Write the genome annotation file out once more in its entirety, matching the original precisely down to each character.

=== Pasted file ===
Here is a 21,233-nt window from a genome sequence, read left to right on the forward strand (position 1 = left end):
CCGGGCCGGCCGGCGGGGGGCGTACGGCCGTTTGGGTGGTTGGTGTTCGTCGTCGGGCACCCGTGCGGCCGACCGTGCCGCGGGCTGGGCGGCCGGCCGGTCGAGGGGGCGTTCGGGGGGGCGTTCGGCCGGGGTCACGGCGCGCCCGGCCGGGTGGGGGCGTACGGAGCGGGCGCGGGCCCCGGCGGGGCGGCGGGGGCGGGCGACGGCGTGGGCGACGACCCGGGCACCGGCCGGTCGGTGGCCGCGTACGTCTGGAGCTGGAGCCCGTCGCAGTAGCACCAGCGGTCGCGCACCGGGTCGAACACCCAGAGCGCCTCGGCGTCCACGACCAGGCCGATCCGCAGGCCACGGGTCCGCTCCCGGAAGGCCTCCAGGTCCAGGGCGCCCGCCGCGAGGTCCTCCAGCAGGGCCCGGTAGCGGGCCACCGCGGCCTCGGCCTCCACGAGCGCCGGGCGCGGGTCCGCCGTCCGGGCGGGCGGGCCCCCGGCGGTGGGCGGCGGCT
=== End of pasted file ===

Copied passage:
Here is a 21,233-nt window from a genome sequence, read left to right on the forward strand (position 1 = left end):
CCGGGCCGGCCGGCGGGGGGCGTACGGCCGTTTGGGTGGTTGGTGTTCGTCGTCGGGCACCCGTGCGGCCGACCGTGCCGCGGGCTGGGCGGCCGGCCGGTCGAGGGGGCGTTCGGGGGGGCGTTCGGCCGGGGTCACGGCGCGCCCGGCCGGGTGGGGGCGTACGGAGCGGGCGCGGGCCCCGGCGGGGCGGCGGGGGCGGGCGACGGCGTGGGCGACGACCCGGGCACCGGCCGGTCGGTGGCCGCGTACGTCTGGAGCTGGAGCCCGTCGCAGTAGCACCAGCGGTCGCGCACCGGGTCGAACACCCAGAGCGCCTCGGCGTCCACGACCAGGCCGATCCGCAGGCCACGGGTCCGCTCCCGGAAGGCCTCCAGGTCCAGGGCGCCCGCCGCGAGGTCCTCCAGCAGGGCCCGGTAGCGGGCCACCGCGGCCTCGGCCTCCACGAGCGCCGGGCGCGGGTCCGCCGTCCGGGCGGGCGGGCCCCCGGCGGTGGGCGGCGGCT